These maps of Flori­da’s envi­ron­men­tal chal­lenges were gen­er­at­ed through EPA’s EJ Screen tool by select­ing spe­cif­ic envi­ron­men­tal jus­tice index and cli­mate change data points avail­able through the tool and lim­it­ing the map view to Flori­da. The first three maps were gen­er­at­ed by select­ing super­fund prox­im­i­ty, coastal flood haz­ard, and 5ft sea lev­el rise, respec­tive­ly. The final map was gen­er­at­ed by pin­ning each super­fund site that EPA has com­mit­ted to review­ing the cleanup process for in Flori­da. Click on an image to enlarge it.

EJ Con­cerns

Spe­cif­ic exam­ples of these envi­ron­men­tal chal­lenges are seen through­out the state. First, 70 per­cent of Florida’s munic­i­pal incin­er­a­tors are locat­ed in com­mu­ni­ties of col­or and lin­guis­ti­cal­ly iso­lat­ed com­mu­ni­ties. In addi­tion, tens of thou­sands of Cen­tral Florid­i­ans live near tox­ic waste sites that are often unmarked, such as the Tow­er Chem­i­cal Com­pa­ny site that used to be a man­u­fac­tur­ing site with a waste dis­pos­al sys­tem that led to con­t­a­m­i­na­tion of the soil and water.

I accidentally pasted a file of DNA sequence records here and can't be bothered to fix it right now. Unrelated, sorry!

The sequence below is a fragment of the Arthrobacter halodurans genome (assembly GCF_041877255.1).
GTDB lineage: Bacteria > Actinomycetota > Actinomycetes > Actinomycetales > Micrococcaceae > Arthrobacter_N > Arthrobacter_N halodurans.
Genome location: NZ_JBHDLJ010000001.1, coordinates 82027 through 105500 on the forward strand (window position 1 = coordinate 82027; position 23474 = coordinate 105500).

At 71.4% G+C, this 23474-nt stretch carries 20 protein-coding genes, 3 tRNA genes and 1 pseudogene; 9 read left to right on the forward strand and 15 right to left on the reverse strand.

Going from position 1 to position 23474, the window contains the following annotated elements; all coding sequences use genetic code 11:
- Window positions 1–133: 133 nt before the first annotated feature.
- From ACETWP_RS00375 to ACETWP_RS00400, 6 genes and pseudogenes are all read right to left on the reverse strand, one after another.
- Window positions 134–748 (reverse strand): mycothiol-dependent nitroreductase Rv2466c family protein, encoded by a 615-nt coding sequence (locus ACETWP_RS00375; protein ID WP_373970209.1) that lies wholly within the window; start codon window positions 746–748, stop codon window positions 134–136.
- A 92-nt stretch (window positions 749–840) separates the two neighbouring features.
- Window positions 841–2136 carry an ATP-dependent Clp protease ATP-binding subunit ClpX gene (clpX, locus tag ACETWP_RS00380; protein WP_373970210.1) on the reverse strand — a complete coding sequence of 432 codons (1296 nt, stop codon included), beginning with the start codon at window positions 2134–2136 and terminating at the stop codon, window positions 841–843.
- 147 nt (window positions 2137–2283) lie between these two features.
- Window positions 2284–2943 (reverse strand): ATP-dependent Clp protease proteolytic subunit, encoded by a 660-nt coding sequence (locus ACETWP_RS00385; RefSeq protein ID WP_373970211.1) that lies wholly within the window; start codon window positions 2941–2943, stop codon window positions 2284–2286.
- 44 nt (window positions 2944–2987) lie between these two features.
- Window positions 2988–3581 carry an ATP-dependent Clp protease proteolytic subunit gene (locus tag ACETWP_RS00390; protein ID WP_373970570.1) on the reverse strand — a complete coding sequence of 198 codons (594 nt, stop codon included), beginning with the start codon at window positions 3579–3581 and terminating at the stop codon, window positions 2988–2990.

In South Flori­da, the Doral incin­er­a­tor is in a com­mu­ni­ty with 93 per­cent peo­ple of col­or, 36 per­cent below the pover­ty line, and 88.2 per­cent who speak a lan­guage oth­er than Eng­lish at home. Accounts from the com­mu­ni­ty near the Doral incin­er­a­tor describe expe­ri­enc­ing an unbear­able garbage smell that lim­it­ed the time folks could spend out­doors. It was esti­mat­ed in Earthjustice’s account of Florida’s Depart­ment of Envi­ron­men­tal Pro­tec­tion (DEP) per­mit­ting process for the Doral incin­er­a­tor that one third of those attend­ing the pub­lic meet­ing about the incin­er­a­tor would be Span­ish speak­ers. Yet DEP ini­tial­ly refused to pro­vide a Span­ish-lan­guage inter­preter before final­ly agree­ing to have a bilin­gual employ­ee pro­vide the gist of the com­ments in Span­ish after mul­ti­ple requests. Fail­ing to pro­vide ade­quate trans­la­tion decreas­es the equal­i­ty of such a process by lim­it­ing a community’s abil­i­ty to active­ly respond to envi­ron­men­tal issues that affect their day to day lives.